More than 72 million years ago, the western seas of the Pacific Ocean were home to one of the fiercest ocean predators of all time.

About the size of a bus, the colossal air-breathing creature wasn't a mammal despite its warm-blood. Nor was it a crocodile despite its similar shaped head. Instead it belonged to a group of now extinct marine lizards, ones with binocular vision, four enormous paddle-shaped limbs, a long and powerful rudder of a tail, and possibly a dorsal fin.

Scientists in Japan are calling it the Wakayama 'blue dragon', for the place it was found and the mythic creatures of Japanese folklore.

Mosasaur Monster
Illustration of the Wakayama mosasaur species known as the blue dragon showing its size against a human and a meter-long key. (Takumi)

A nearly complete skeleton of the extinct animal was originally discovered in 2006 along the Aridagawa River in Wakayama by paleontologist Akihiro Misaki from the Kitakyushu Museum of Natural History and Human History. It took five careful years of work to remove the bones from the stone they were buried in.

A formal description of the 6-meter-long creature has now classified it as a whole new species of mosasaur, called Megapterygius wakayamaensis.

Figuring out how it swam or hunted is proving quite the challenge.

"We lack any modern analog that has this kind of body morphology – from fish to penguins to sea turtles," says palaeontologist Takuya Konishi from the University of Cincinnati. "None has four large flippers they use in conjunction with a tail fin."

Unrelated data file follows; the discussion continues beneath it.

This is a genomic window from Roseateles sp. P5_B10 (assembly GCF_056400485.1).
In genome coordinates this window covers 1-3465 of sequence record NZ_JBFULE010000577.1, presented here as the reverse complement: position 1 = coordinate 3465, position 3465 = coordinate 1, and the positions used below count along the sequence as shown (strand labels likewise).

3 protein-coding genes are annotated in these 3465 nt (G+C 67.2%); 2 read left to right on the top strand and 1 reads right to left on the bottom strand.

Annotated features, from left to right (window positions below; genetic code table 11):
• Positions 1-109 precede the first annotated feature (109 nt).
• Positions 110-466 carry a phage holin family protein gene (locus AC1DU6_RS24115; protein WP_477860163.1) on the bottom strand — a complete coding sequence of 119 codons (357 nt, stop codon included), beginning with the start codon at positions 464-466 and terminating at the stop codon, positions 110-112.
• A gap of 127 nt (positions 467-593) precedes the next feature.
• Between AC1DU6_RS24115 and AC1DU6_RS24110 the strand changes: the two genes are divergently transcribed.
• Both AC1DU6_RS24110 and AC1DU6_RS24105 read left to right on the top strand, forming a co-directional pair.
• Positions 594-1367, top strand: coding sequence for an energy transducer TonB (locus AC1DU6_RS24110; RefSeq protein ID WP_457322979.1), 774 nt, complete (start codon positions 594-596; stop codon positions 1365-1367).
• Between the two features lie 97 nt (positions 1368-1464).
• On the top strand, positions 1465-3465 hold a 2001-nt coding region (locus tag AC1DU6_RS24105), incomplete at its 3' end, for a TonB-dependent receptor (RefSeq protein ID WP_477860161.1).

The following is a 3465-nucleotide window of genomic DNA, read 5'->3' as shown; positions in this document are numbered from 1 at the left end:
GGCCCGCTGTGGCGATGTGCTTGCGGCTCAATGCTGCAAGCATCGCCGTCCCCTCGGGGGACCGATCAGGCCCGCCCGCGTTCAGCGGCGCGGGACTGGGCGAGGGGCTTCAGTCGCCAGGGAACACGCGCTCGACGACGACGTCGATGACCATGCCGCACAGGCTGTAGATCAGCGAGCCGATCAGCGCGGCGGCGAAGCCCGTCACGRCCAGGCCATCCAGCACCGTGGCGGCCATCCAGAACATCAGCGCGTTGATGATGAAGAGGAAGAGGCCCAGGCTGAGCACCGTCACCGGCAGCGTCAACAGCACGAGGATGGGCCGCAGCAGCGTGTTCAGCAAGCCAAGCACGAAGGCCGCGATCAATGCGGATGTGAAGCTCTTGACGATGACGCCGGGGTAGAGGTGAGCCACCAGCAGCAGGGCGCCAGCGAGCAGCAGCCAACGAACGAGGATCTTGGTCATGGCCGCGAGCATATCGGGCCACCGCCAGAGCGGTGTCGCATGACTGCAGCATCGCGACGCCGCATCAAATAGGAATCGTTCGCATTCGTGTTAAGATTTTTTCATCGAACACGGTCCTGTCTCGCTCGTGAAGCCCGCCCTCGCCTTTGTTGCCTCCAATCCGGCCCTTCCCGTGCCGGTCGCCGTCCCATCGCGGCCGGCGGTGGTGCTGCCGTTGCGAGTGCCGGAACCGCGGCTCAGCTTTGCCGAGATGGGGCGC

Mosasaurs were some of the greatest predators of all time, stretching up to 17 meters in some cases. For some 20 million years, these fearsome beasts reigned supreme in the ocean, the last of the great marine lizards.

Their crushing jaws and cutting teeth could take on just about anything, from shellfish to turtles to sharks. They even ate others of their kind.

Konishi, an expert on the monstrous marine lizards, thought he understood mosasaurs until he laid his eyes on the Wakayama blue dragon.

Its paddle-shaped flippers, especially its back ones, are unusually long compared to other mosasaur fossils found elsewhere in the world, like New Zealand, California, and Morocco.

The spines on its vertebrae also look different, almost dolphin- or porpoise-like.

Blue Dragon Skeleton
A graphic of the fossilized remains of the Wakayama blue dragon, the most complete skeleton ever found in Japan or the northwestern Pacific. (Takuya Konishi)

Cetaceans like dolphins and porpoises have dorsal fins just to the back of their center of gravity, which provides additional stability while swimming.

While still quite hypothetical, the scientists working on M. wakayamaensis think this mosasaur may have had a dorsal fin, too.

Based on the fact that cetaceans with longer flippers use the limbs to maneuver while swimming rather than just cruising, the team in Japan speculate that the Wakayama blue dragon used its front fins for similar reasons.

Its back fins, which modern cetaceans don't have, may have been used to help it dive or surface.

Its tail would have probably been the propulsive factor.

By comparison, plesiosaurs, which were ancient swimming reptiles that lived alongside mosasaurs, used their flippers rather than their tails for thrust.

Scientists think most plesiosaurs couldn't compete with mosasaurs as predators, but whether that had to do with their different swimming abilities is uncertain.

"It's a question just how all five of these hydrodynamic surfaces were used. Which were for steering? Which for propulsion?" explains Konishi.

"It opens a whole can of worms that challenges our understanding of how mosasaurs swim."

The study was published in the Journal of Systematic Palaeontology.